Comment 79. We disagree with NOAA's proposal to require each State to list the NEPA EIS in their State management plan as an informational requirement in order for the State to be able to receive the EIS as part of a complete informational submittal to the State. Where possible, rulemaking should standardize the informational requirements needed for State consistency review. Any EIS prepared for the project will obviously be useful and even essential information for the State's consistency determination. Therefore, the County requests that, for a project that requires an EIS, the draft EIS be submitted as part of the information submitted to the State under this section.

NOAA Response to Comment 79. NOAA has only mandated CZMA-specific information as “necessary data and information.” NEPA documents that may be required for a Federal permit action may or may not be included as necessary data and information and some States may want flexibility to develop their own information needs. See also explanations to rule change 12 and rule change 15 regarding limitations on listing NEPA documents as necessary data and information. Therefore, NOAA has not mandated that NEPA documents be included as necessary data and information.

Comment 80. The OCSLA, CZMA and NEPA provide opportunities for a State to review proposed OCS activities. These three acts and implementing regulations contain different requirements and timelines. Before proceeding with any changes to Subpart F of the federal consistency regulations, a complete analysis of the interaction among these three acts should be undertaken. In addition, a meeting of State and federal representatives should be convened to discuss the ramifications of the proposed changes to the federal consistency regulations and how these regulations interrelate with the other two acts and implementing regulations.

NOAA Response to Comment 80. The CZMA regulations, including the regulations as revised by this final rule, in addition to MMS regulations, contain the coordination needed to address the interaction of the CZMA and OCSLA. The NEPA connection was thoroughly discussed in the preamble to the 2000 rule, and further discussed in this final rule. Further analysis of the CZMA-OCSLA-NEPA interactions is not needed. See explanation of rule change 15 for further details on the NEPA limitations for OCS plans and CZMA review.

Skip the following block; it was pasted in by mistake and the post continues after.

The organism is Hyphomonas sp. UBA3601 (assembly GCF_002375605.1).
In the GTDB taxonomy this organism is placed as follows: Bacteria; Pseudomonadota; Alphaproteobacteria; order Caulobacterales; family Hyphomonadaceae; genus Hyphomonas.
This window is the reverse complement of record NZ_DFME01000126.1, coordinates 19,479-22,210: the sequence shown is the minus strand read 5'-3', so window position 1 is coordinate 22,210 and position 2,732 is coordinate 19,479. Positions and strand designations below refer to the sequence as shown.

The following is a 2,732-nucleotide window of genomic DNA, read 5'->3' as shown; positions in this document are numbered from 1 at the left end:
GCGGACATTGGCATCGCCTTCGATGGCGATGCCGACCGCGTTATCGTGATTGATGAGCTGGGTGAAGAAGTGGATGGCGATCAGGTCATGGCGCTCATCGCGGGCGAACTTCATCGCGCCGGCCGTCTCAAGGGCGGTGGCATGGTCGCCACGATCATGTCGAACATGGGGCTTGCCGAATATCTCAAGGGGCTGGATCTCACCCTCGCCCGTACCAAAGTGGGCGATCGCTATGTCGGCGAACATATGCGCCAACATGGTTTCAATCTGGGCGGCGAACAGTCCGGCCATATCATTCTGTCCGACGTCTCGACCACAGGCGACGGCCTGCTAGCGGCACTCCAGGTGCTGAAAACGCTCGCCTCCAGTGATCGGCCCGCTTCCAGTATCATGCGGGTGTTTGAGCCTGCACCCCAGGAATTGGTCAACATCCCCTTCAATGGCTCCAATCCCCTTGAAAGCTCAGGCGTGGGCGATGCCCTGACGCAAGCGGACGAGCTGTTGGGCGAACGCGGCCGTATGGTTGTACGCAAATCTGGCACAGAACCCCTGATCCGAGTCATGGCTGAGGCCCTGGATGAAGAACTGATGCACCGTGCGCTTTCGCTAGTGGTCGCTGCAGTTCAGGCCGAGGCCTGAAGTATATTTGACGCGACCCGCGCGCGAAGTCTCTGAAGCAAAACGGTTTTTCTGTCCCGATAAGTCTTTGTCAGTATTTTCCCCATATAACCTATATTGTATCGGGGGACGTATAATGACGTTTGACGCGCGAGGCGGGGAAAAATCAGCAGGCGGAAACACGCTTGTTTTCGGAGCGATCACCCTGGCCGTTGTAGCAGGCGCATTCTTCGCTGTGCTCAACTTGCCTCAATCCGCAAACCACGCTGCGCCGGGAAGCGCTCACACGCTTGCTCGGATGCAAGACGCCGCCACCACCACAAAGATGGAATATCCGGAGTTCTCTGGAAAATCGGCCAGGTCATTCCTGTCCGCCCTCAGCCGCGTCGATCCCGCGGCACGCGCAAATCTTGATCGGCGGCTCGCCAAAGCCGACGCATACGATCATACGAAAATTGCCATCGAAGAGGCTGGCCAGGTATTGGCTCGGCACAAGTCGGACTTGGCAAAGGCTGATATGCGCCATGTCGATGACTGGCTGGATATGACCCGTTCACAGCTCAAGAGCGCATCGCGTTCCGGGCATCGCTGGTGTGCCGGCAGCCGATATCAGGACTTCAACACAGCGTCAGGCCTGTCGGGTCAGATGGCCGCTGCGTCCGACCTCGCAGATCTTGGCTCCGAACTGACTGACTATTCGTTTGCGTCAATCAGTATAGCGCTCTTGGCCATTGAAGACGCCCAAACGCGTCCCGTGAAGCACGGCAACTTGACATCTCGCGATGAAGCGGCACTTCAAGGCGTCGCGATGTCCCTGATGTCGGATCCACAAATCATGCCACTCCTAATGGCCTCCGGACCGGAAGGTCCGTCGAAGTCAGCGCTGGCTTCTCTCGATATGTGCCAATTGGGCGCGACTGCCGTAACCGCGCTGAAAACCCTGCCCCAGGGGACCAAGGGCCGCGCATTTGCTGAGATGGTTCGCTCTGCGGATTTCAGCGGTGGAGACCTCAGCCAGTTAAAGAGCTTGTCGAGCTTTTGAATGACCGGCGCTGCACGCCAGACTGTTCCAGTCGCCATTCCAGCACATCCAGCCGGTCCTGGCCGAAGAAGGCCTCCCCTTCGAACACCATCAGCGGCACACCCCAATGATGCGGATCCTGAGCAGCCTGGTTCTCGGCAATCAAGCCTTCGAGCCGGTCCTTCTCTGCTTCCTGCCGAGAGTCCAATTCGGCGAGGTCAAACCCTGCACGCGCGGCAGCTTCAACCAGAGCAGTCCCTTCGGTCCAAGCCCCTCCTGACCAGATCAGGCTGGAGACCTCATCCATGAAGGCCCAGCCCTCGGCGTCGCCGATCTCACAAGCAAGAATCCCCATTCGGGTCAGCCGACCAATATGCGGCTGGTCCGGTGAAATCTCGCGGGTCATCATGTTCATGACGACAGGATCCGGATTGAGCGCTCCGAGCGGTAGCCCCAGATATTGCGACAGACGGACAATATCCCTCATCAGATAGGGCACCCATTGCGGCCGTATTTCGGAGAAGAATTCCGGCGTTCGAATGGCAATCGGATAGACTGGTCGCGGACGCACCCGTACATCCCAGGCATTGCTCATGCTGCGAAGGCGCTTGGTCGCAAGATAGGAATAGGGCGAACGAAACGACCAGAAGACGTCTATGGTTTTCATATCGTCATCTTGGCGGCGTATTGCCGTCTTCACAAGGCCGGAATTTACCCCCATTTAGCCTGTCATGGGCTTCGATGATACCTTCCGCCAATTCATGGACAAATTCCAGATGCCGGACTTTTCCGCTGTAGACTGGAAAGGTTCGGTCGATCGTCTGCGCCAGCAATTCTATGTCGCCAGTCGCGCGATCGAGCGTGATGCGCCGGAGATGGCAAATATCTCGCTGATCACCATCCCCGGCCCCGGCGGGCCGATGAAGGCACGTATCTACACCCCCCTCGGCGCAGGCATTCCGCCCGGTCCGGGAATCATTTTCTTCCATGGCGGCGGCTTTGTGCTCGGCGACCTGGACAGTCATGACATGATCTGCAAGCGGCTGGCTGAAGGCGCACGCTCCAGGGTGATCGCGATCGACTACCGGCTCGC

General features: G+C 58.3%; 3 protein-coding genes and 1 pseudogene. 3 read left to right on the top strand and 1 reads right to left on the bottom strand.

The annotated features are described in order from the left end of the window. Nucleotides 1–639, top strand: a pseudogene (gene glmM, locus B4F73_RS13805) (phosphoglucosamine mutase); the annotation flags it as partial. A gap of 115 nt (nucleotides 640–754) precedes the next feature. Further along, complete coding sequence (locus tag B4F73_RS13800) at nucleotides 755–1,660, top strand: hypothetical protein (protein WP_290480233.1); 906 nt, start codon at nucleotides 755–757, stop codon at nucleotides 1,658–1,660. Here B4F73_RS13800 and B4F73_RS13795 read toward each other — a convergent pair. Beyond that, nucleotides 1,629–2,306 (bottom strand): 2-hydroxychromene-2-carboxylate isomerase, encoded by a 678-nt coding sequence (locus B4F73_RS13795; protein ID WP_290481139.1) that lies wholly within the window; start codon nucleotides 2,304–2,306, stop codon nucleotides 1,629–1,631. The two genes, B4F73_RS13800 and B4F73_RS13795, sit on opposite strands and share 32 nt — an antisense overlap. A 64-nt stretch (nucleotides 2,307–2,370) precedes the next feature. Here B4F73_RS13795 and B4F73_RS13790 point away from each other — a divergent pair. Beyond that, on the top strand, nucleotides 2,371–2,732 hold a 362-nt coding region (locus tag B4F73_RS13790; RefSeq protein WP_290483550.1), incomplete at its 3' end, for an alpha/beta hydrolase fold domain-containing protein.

Comment 81. This section requires the applicant to send the State a copy of the OCS Plan when the OCS Plan is submitted to Interior. Receipt of a copy of the initial plan by the State will encourage early cooperation among the State, Interior and the applicant. Early cooperation will help the State respond to concerns and ensure that the consistency review proceeds in a timely manner.

NOAA Response to Comment 81. NOAA cannot require the applicant to send its initial OCS plan to the State. The submission to the State is by Interior once Interior determines the submission to be complete for OCSLA purposes. As it could be changed to comply with OCSLA standards, the initial OCS plan may not be the version that the State will eventually review for consistency. NOAA does, however, encourage the applicants to consult early with the State about its proposed OCS activities.

Section 930.77(a)—Commencement of State Agency Review and Public Notice

Comment 82. For OCS activities, which by their very nature are complex and controversial, the proposed rule would limit requests for information by the State to the first three months of the six-month review period, and thus prohibit a State from asking for any information after three months. This change implies that unless a State requests information within the first three months of the review period, it may be prohibited thereafter from objecting based on lack of information. Given the emphasis in the previous regulatory changes on maximizing public participation in the federal consistency process, this proposal represents a policy reversal and would have the effect of stifling public input into the process. It would also clearly diminish State authorities by removing the ability of the State to object based on lack of information (or at a minimum, invite litigation over the question of whether the State retains this authority). It may require states to hold an additional hearing within three months, solely for identifying information needs. Alternatively, it may simply compel a State to act within three months, just to preserve its options, thus halving the effective review period from six months to three. The idea that no new information need could or should arise after three months is not realistic, from a practical perspective gained from reviewing highly complex projects. In addition, interested members of the public may alert the State to impacts or information about which it was not initially aware. We strongly oppose this change as unworkable, impractical, and unrealistic, and one that will lead to increased litigation, rather than a streamlined process.

NOAA Response to Comment 82. The completeness/checklist review is not the State's substantive review of the activity, and does not preclude the State from requesting additional information during the review period or objecting for lack of information. Requesting additional information and objecting based on lack of information are covered by § 930.77(a)(3). The completeness/checklist review merely clarifies when the six-month review period begins by determining whether the information required by § 930.76 has been submitted to the State. As stated in the proposed rule and in this final rule, a primary purpose of this rulemaking is to provide greater clarity, transparency and predictability to the federal consistency process. The final rule meets those objectives by providing clear expectations regarding the start of review periods and information needs. NOAA found these changes were needed because there were increasing instances of State attempts to prolong the six-month review period by continual requests for additional information.